A Juneteenth Celebration of Black Women in the Labor Movement
By India Heckstall
On June 19, 1865, enslaved Africans and African Americans in Galveston, Texas, formally learned of the signing of the Emancipation Proclamation that legally ended slavery. Juneteenth, a blending of the words June and nineteenth, has often been overlooked by non-Black Americans and excluded from history books. However, the Black Lives Matter movement generated momentum to recognize the occasion. On June 17, 2021, — 156 years later — the U.S. federal government officially recognized Juneteenth as a federal holiday.
Despite certifying Juneteenth as a federal holiday, Black Americans are continuously mistreated and harmed by white supremacy — Black Americans were more likely to be employed in essential jobs during the Covid-19 pandemic; twice as likely to be unemployed; and more likely to be living in poverty. America still has a long way to go to address institutional and racial barriers, but Black Americans will continue to fight for justice. On this Juneteenth, we highlight three Black women leaders of the labor movement who fought for social justice in the workplace.
Black women have always led the fight for social justice.
For centuries, Black women have steadily fought for civil rights in America. Black women led the Underground Railroad, were leaders in the women’s suffrage movement, organized freedom riders, fought for constitutional protections to combat sex discrimination, and continuously play a pivotal role in voting rights and voter turnout. Black women leaders in the labor movement exude strength and, perseverance while consistently breaking down barriers.
Rosina Corrothers Tucker
A civil rights and labor activist, Rosina Corrothers Tucker played a pivotal role in creating the Brotherhood of Sleeping Car Porters (BSCP) and its International Ladies’ Auxiliary Order. She challenged the limits often imposed on African American women who sought to lead movements for racial and economic justice in the early to mid-twentieth century. Rosina’s experience with the BSCP led her to organize other groups of workers, including women in the laundry trades and domestic service industries. She was also a leader in the fight to integrate public spaces in Washington, D.C., and advocated for the rights of children and the elderly.
Due to Rosina’s fundraising and organizing efforts, the BSCP became the first African American union recognized by the AFL-CIO.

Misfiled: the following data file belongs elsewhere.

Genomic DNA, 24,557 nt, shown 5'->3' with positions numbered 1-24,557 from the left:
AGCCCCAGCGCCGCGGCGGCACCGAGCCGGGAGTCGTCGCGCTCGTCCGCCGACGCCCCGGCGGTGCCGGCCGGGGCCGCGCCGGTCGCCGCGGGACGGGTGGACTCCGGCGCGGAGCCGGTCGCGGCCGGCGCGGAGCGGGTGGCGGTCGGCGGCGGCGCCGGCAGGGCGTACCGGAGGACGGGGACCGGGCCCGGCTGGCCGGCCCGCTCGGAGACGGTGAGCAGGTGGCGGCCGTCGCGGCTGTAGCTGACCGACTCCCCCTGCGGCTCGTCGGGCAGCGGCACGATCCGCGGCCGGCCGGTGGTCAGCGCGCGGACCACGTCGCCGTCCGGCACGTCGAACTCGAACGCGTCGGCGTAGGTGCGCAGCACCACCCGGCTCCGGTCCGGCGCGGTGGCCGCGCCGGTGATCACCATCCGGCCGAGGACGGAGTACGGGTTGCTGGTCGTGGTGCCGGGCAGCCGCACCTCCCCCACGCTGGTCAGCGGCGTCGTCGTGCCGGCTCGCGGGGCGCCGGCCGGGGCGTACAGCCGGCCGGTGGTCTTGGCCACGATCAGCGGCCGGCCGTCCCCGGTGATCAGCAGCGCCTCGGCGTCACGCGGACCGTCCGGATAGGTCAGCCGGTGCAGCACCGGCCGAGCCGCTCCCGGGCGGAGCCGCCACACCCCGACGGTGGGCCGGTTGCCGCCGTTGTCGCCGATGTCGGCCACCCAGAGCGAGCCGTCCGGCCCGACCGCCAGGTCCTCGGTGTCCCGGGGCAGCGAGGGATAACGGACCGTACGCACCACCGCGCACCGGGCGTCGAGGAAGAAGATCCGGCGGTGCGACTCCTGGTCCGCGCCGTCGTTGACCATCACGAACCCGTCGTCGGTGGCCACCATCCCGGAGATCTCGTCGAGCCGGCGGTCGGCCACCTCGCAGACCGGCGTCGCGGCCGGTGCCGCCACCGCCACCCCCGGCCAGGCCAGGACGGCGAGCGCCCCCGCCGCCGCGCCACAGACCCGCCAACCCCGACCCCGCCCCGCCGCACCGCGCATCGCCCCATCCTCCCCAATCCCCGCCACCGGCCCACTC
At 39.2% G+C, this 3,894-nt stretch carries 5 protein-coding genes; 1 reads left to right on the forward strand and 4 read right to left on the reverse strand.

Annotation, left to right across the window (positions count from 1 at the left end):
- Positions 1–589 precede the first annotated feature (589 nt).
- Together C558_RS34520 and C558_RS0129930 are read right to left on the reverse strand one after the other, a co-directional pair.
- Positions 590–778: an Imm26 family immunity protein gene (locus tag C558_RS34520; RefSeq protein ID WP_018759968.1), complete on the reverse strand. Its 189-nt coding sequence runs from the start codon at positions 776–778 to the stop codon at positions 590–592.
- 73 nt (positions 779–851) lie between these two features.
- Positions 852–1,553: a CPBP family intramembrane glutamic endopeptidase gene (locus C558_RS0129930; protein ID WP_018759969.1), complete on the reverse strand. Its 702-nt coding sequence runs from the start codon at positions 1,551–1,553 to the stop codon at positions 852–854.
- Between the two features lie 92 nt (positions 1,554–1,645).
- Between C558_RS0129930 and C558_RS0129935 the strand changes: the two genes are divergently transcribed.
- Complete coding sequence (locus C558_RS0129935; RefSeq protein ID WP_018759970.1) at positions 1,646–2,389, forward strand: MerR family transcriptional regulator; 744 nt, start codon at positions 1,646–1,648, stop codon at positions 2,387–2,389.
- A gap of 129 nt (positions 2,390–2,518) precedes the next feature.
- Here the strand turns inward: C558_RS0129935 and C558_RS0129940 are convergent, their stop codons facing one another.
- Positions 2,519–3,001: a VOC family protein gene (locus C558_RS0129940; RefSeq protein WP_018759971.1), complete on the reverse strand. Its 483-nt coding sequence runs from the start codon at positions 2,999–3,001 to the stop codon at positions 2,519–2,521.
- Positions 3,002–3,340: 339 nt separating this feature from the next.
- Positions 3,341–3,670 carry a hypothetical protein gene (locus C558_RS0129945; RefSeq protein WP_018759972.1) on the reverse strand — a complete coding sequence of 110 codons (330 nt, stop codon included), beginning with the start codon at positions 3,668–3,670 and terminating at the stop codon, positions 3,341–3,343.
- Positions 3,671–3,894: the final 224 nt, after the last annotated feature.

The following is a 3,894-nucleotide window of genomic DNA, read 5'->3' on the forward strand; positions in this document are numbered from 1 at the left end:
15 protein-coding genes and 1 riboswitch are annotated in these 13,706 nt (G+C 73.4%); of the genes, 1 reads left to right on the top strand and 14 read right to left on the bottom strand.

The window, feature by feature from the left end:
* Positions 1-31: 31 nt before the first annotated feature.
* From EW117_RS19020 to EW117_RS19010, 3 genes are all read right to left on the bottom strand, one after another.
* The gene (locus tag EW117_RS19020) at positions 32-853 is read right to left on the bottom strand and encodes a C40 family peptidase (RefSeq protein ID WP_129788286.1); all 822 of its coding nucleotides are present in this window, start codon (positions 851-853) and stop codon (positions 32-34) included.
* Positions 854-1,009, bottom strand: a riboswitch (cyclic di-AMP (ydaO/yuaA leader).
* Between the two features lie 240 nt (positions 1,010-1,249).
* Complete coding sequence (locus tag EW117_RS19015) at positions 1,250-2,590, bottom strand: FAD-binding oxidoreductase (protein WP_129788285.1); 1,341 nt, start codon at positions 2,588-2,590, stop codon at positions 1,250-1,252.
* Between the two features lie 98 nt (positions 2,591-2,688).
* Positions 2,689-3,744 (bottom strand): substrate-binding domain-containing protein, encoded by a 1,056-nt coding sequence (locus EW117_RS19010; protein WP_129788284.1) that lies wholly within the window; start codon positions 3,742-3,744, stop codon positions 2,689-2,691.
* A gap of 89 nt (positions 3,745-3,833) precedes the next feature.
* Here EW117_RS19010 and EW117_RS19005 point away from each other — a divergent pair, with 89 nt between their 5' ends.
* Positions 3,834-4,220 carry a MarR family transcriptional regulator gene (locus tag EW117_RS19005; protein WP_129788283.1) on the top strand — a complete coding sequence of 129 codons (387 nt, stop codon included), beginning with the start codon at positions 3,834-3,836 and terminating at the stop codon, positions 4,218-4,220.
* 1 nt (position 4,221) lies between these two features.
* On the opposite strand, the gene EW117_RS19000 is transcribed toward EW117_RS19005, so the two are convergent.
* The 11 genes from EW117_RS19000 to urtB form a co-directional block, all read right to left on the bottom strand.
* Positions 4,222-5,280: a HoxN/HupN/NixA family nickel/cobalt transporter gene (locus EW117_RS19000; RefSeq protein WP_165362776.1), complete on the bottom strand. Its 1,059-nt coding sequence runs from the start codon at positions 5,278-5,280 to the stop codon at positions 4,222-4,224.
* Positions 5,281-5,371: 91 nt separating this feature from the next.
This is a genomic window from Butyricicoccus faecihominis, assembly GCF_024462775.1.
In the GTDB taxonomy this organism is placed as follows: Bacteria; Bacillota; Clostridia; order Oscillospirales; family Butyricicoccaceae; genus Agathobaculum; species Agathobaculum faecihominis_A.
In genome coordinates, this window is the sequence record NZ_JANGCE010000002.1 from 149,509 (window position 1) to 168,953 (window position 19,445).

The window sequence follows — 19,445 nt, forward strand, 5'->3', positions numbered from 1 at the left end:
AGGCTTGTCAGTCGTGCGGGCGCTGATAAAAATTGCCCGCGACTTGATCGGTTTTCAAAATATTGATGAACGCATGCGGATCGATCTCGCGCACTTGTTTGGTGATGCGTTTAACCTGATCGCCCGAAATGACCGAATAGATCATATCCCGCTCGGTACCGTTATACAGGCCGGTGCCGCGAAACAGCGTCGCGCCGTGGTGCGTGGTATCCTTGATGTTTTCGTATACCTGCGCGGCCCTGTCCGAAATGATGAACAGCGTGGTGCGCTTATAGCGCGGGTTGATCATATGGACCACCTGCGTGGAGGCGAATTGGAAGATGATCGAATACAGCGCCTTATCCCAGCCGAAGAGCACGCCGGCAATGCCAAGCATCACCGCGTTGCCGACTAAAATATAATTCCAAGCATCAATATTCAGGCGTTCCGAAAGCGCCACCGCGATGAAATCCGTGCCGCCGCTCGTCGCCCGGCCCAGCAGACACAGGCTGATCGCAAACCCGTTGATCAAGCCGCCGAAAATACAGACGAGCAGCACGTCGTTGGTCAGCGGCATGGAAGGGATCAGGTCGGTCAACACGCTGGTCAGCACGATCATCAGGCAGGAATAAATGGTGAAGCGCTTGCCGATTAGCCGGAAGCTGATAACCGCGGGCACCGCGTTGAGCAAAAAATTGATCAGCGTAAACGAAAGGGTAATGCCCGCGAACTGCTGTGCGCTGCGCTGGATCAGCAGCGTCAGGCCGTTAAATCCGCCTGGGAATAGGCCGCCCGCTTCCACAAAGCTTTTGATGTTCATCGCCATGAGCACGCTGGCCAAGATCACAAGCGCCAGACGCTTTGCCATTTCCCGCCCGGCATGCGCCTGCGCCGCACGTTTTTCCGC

Sylvia Woods was a Chicago-based union organizer and community activist. She helped organize the Laundry Workers Union and was an active member of Bendex Local 330 of the United Auto Workers (UAW). Sylvia was ultimately elected Financial Secretary-Treasurer of the UAW, despite only 25 percent of the workers being Black and the rest white.
Through her organizing efforts, Sylvia learned that racism is a tool used to divide the working class, and she believed that Black and white workers must unite to fight employers. This ideology guided much of her work organizing unions.
“Black women have always taken the forefront.”
Hattie Canty is considered one of the greatest strike leaders in U.S. history. In Nevada, she worked several jobs as a housekeeper, school janitor, and room attendant. She was active in the Culinary Workers Union (CWU) and eventually served as union president, the first Black woman and room attendant to serve in this position. As union president, Hattie pushed for racial justice within the hospitality industry and union. She fought for workers to receive living wages and organized a successful 75-day walkout against Vegas casinos so culinary workers could get better health insurance benefits. She also led workers at the Frontier Hotel through a six-and-a-half year strike to negotiate better labor standards at the casinos.
“Anytime I fight for anything in this labor movement, it benefits me in the civil rights movement.”
Policy solutions must prioritize and empower workers.
Black women labor leaders made great strides to advance workers’ right to organize, safe working conditions, and fair wages. However, Black women are still underpaid compared to their white peers and experience occupational segregation that limits their access to high-paying jobs. At the same time, Black workers face heightened backlash and retaliation from employers for raising workplace safety concerns. Nevertheless, this doesn’t stop workers from exercising their right to organize.
Now, more than ever, policymakers should consider passing the Protecting the Right to Organize (PRO) Act to provide greater protections for workers. The PRO Act would hold employers accountable for violating workers’ rights by imposing more meaningful fines, strengthening support for workers who experience retaliation from employers for exercising their rights, and preventing employers from interfering in union elections. As these powerful Black women labor leaders recognized, a strong union movement is critical to advance racial and gender justice. Unions have a track record of closing the racial wealth divide and combating workplace discrimination on behalf of workers of color and women. Black women will continue to lead and inspire organizing efforts until the labor market is rooted in racial, gender, and economic justice.